sels on its broad shoulders, changes, of ture. Five hundred years before Christ, course, also the degree of density; and already, the mythical king, Ancus Maras water is naturally desirous to restore tius, established, at the mouth of the the equilibrium, there follows a constant Tiber, a saline, under the control of the flow to and fro; so that salt here appears state; and at a later period the censor as the great motive-power, which causes Livius earned the name of Salinator, by the currents of the sea ! These again, raising the duty on salt. From distant in their turn, bestow warmth on West- China to the west of Europe, every Gov. ern Europe, mix the differently heated ernment learned to treat salt as one of waters of the ocean so as to protect the the regalia ; and not many years ago, life that teems in them against cold, poor French peasants were still cruelly and favor the sailing of trade-ships. punished if they dared draw a bucket Thus climate and temperature, winds of water from the great ocean, in order and currents, navigation and the fertil- to secure the few grains of salt it conity of coast-lands, all depend on the tained ! presence of the little pinch of salt ! As vegetable food is both unpalatable

Far better known is the fact that and little nutritious unless accompanied man, like all animal life, cannot exist by salt, herbivorous animals everywhere without salt, but must miserably perish, delight in its use. The wild buffalo so that among the most terrible punish- and the deer, as well as our domestic ments, entailing certain death with fear- cattle, enjoy it with evident relish ; and ful suffering, that of feeding criminals the Alpine herdsman, like the Gaucho with saltless food was not uncommon in of the Pampas, traips his half-wild barbarous times, and prevailed, to our herds to meet him at certain places, by disgrace, until quite recently, in one of depositing sinall quantities of salt at the northern countries of Europe. Ani- regular intervals.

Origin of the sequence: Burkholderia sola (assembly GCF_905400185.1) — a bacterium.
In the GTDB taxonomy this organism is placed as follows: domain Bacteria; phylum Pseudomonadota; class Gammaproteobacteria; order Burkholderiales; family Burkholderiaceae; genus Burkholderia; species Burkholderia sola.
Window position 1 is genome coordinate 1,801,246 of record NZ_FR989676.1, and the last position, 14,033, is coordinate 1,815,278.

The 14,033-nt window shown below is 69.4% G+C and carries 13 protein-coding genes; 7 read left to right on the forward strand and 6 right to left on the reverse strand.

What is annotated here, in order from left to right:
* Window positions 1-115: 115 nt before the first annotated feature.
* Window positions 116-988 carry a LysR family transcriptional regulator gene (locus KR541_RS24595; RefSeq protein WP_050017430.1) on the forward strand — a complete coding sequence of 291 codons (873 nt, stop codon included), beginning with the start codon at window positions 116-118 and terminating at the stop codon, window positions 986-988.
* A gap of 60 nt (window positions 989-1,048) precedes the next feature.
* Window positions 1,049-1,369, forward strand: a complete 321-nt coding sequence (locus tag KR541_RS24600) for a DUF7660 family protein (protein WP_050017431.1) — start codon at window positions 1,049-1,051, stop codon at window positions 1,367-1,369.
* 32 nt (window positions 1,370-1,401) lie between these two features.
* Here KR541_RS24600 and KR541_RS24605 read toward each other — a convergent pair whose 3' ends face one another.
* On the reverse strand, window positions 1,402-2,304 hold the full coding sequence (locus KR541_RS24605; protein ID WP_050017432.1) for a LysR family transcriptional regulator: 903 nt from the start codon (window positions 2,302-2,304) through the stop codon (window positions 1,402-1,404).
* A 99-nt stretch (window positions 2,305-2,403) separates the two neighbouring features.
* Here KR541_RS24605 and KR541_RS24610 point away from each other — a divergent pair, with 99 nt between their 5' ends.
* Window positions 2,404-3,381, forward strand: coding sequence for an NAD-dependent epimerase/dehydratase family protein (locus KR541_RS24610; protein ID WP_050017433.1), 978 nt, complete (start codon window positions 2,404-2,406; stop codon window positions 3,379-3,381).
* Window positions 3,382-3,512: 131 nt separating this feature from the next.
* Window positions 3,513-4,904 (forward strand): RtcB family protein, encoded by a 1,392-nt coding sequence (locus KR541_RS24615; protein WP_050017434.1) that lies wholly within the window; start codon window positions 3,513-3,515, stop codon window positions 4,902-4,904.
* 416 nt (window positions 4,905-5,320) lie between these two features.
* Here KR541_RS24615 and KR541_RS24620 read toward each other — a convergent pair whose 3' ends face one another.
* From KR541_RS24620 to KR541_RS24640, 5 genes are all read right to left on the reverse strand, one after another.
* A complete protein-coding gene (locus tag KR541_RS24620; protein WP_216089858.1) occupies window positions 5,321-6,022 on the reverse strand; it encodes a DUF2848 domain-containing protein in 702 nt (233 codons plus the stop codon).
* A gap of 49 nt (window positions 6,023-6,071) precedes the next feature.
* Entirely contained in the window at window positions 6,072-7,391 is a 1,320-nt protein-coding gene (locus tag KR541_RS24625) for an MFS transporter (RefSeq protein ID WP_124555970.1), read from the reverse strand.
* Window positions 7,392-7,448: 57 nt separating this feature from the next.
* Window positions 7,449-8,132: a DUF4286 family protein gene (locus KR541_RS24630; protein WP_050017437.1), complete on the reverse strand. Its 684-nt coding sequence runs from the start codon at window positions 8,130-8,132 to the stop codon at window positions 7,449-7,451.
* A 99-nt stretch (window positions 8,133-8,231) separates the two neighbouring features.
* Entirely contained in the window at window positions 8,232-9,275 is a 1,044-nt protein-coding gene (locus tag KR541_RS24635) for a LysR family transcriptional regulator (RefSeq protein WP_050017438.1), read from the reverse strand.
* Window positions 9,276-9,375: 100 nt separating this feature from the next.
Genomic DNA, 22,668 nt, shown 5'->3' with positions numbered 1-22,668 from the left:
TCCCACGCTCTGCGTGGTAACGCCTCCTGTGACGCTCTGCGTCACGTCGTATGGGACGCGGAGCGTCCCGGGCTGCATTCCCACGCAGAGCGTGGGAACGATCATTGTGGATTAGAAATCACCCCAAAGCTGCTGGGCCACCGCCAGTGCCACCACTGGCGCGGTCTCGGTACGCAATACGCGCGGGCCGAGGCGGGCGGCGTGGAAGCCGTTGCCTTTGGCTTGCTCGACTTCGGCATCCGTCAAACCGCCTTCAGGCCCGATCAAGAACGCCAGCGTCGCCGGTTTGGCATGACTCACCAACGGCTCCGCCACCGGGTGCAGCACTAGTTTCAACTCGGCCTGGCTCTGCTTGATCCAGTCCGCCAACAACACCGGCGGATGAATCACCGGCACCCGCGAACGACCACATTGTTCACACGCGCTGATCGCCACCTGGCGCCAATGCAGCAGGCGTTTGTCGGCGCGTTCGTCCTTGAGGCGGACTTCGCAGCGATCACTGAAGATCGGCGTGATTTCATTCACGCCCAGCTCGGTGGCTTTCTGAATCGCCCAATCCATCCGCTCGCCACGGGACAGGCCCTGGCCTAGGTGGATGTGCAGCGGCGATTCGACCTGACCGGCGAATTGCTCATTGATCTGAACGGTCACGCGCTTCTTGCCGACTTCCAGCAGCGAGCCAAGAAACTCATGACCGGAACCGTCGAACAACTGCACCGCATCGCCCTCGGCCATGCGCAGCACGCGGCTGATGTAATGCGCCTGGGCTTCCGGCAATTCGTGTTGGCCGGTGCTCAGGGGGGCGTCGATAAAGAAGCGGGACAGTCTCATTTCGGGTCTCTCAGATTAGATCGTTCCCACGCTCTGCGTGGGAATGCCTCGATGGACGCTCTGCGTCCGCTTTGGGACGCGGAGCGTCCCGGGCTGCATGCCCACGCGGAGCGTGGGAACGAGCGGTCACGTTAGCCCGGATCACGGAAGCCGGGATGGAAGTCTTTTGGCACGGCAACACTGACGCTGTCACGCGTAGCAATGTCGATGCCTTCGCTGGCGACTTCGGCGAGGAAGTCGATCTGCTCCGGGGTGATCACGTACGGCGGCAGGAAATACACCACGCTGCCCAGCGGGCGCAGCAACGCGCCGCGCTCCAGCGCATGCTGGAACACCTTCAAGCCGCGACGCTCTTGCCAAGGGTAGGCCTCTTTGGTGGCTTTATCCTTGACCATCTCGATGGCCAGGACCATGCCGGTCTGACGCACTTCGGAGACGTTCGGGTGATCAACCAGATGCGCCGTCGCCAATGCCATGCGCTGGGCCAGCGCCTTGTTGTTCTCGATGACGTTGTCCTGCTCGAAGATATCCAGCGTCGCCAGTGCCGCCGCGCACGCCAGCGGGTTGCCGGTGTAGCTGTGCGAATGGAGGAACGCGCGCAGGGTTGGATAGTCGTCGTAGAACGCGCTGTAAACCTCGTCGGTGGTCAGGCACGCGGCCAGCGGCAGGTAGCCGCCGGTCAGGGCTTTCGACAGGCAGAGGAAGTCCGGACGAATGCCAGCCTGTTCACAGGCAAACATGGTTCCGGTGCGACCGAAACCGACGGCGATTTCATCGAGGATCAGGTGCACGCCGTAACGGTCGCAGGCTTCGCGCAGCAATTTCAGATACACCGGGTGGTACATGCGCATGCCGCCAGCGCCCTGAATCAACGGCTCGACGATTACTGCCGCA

When the eager mals, deprived of salt, lose their hair, huntsman, in Southern Africa, is in become lean and hideous to look at, search of rare sport, he hides himself at and die a death of unspeakable suffer- a favorite salt-lick, and is sure to be ing. The reason is simple. A man, amply rewarded ; and the cunning weighing a hundred and fifty pounds, chamois-hunter of the Alps prepares his carries in him at least one pound of salt; way, years ahead, by cautiously placing it constitutes five per cent. of the solid a handful of salt in accessible spots, matter of his blood, and an almost equal until even those sagacious animals are proportion of all the cartilages of the beguiled, by their greediness, and finally body, and the bile contains soda as a fall into the hands of their enemy. special and indispensable element in the Even here, however, man shows his process of digestion. If the salt, then, strange superiority over lower beings; be withdrawn, or the ounce which every for while animals, without exception, one of use daily loses, by perspiration love salt with equal fondness, the desire and other means, be not replaced, diges- among men differs essentially. Nations tion is arrested, the bony part of our who live largely on animal food, value frame is not rebuilt, the eye loses its it naturally less than those who prefer a brilliancy, and the whole system breaks vegetable diet. Thus Mungo Park down.

speaks of certain tribes in Southwestern Hence the craving of man and beast Africa, who never take salt by any alike for the precious grain. Pliny but chance, and adds that even Europeans, expressed the necessity of its use for travelling in their country, never feel life, when he said that all the loveliness the want of it. The same disregard and joyousness of life could not be bet prevails in the colds of Siberia, where ter expressed than by the name of salt, the peoples of whole districts eat their and the rulers of the world were not food without a particle of salt. On the slow in taking advantage of this fact, other hand, there are Indian tribes, true by taxing the indispensable gift of na- vegetarians, who consume it in large quantities, so that the children are seen races, who could not live a fortnight sucking pieces of salt like sugar. In without his accustomed supply. certain portions of Africa, he is deemed How wonderful, then, that the presa rich man who can afford eating salt ence of a "pinch of salt," a thing of no with his food; in the mountains of the value and hardly noticed by millions of South, small pieces of it circulate as us, should be the condition of animal money, and on the Gold Coast a hand- and vegetable life on our earth! Truly, ful of salt will purchase two serviceable not only is man fearfully and wonderslaves !